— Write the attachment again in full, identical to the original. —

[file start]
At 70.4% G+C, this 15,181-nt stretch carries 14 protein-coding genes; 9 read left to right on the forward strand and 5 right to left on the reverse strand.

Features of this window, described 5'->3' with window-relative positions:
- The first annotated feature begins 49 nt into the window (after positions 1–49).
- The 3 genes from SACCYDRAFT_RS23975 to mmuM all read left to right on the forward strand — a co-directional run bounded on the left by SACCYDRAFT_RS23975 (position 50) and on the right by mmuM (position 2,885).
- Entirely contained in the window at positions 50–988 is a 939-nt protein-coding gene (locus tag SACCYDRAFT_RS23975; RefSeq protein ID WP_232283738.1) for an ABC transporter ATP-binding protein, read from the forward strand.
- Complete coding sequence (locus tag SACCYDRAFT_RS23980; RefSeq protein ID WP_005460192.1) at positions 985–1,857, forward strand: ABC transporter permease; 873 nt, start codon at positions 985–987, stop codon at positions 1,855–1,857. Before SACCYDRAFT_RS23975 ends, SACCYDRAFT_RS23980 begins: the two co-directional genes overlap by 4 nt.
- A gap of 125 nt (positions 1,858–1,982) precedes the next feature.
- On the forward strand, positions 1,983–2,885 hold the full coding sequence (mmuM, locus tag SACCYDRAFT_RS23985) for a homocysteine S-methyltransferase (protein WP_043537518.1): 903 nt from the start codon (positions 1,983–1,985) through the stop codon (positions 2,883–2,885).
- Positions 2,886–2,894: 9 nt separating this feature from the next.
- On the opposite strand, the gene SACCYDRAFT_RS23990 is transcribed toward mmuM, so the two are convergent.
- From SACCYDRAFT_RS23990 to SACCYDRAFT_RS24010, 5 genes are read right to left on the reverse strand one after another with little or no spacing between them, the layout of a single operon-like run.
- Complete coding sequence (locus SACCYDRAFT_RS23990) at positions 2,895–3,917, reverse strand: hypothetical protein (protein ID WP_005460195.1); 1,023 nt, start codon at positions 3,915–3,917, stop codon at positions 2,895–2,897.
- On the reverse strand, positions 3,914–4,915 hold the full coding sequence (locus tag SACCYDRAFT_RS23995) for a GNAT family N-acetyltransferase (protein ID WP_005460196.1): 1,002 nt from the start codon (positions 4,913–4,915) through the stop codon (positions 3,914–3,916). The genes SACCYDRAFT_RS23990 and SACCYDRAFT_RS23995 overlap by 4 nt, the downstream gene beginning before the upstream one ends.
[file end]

At 70.4% G+C, this 15,181-nt stretch carries 14 protein-coding genes; 9 read left to right on the forward strand and 5 right to left on the reverse strand.

Features of this window, described 5'->3' with window-relative positions:
- The first annotated feature begins 49 nt into the window (after positions 1–49).
- The 3 genes from SACCYDRAFT_RS23975 to mmuM all read left to right on the forward strand — a co-directional run bounded on the left by SACCYDRAFT_RS23975 (position 50) and on the right by mmuM (position 2,885).
- Entirely contained in the window at positions 50–988 is a 939-nt protein-coding gene (locus tag SACCYDRAFT_RS23975; RefSeq protein ID WP_232283738.1) for an ABC transporter ATP-binding protein, read from the forward strand.
- Complete coding sequence (locus tag SACCYDRAFT_RS23980; RefSeq protein ID WP_005460192.1) at positions 985–1,857, forward strand: ABC transporter permease; 873 nt, start codon at positions 985–987, stop codon at positions 1,855–1,857. Before SACCYDRAFT_RS23975 ends, SACCYDRAFT_RS23980 begins: the two co-directional genes overlap by 4 nt.
- A gap of 125 nt (positions 1,858–1,982) precedes the next feature.
- On the forward strand, positions 1,983–2,885 hold the full coding sequence (mmuM, locus tag SACCYDRAFT_RS23985) for a homocysteine S-methyltransferase (protein WP_043537518.1): 903 nt from the start codon (positions 1,983–1,985) through the stop codon (positions 2,883–2,885).
- Positions 2,886–2,894: 9 nt separating this feature from the next.
- On the opposite strand, the gene SACCYDRAFT_RS23990 is transcribed toward mmuM, so the two are convergent.
- From SACCYDRAFT_RS23990 to SACCYDRAFT_RS24010, 5 genes are read right to left on the reverse strand one after another with little or no spacing between them, the layout of a single operon-like run.
- Complete coding sequence (locus SACCYDRAFT_RS23990) at positions 2,895–3,917, reverse strand: hypothetical protein (protein ID WP_005460195.1); 1,023 nt, start codon at positions 3,915–3,917, stop codon at positions 2,895–2,897.
- On the reverse strand, positions 3,914–4,915 hold the full coding sequence (locus tag SACCYDRAFT_RS23995) for a GNAT family N-acetyltransferase (protein ID WP_005460196.1): 1,002 nt from the start codon (positions 4,913–4,915) through the stop codon (positions 3,914–3,916). The genes SACCYDRAFT_RS23990 and SACCYDRAFT_RS23995 overlap by 4 nt, the downstream gene beginning before the upstream one ends.